So even though I am a parent coach, there are still times when the topics I teach about show up in my life and wave a big red flag basically saying, “Hey, you haven’t mastered me yet!” Oh yes, us “experts” are not immune from real life either.
Such was the case when Buzz Lightyear showed up and about drove me crazy. Well, it wasn’t quite Buzz. It was my almost 3-year old and his absolute insistence that he wear his new Buzz Lightyear costume right before we headed out the door for school drop off.
Sigh. Normally I would just say ‘sure’ and slip the thin white and green fabric over his head. But today, today we were running LATE. Like don’t wait another minute or I will be blowing through yellow lights instead of yielding late.
So I did what so many of us well-meaning parents do. I flip-flopped like a freshly caught catfish. First I said, “yes” because that is what I would normally say. Then I said “no” because I glanced at the clock. Then I said “yes” because I wanted to be the nice parent and I was afraid of an epic meltdown. Then I said “no” again because I realized I was fudging my boundaries for all the wrong reasons and we really were going to be late.
Guys, boundaries are sooo tricky. Especially when we are operating from fear. Fear of a meltdown, fear of our child being angry with us, fear of doing the wrong thing, fear of other people’s reactions.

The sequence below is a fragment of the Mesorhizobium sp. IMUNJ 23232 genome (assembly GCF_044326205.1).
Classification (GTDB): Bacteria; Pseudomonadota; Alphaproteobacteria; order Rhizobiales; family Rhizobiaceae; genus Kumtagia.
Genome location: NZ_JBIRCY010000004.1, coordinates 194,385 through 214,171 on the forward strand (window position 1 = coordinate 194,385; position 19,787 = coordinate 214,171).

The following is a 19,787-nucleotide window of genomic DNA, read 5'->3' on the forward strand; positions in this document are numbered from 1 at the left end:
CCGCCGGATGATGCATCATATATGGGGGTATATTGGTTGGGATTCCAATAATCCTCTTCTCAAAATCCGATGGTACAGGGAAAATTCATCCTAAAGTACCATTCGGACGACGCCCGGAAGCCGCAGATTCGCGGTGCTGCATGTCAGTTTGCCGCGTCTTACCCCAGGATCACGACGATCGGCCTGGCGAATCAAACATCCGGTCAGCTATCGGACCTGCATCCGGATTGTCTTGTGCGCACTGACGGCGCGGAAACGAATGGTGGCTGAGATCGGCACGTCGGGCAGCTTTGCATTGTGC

Once I was able to lay my fear aside and pause for a moment I was able to get back to my “why”. Getting big sis to school was the priority. Secondly, learning how to be flexible and work as a team is a big value of ours. His feelings and desires could be validated, but not always immediately accommodated. I reminded myself of the truth: I could handle his big feelings.
And guess what? I did. I took the crying in stride, reassured him he could wear his costume when we got back home, and let him carry it into the car.
Learning to set kind and effective boundaries takes time. It requires us to remember that we can trust our own inner voice and that our needs (or the needs of the greater good) matter. It demands that we not give into dichotomous thinking. It requires us to acknowledge our child’s desires without allowing them to come first all the time.
And I think that was the lesson that I had to learn once again.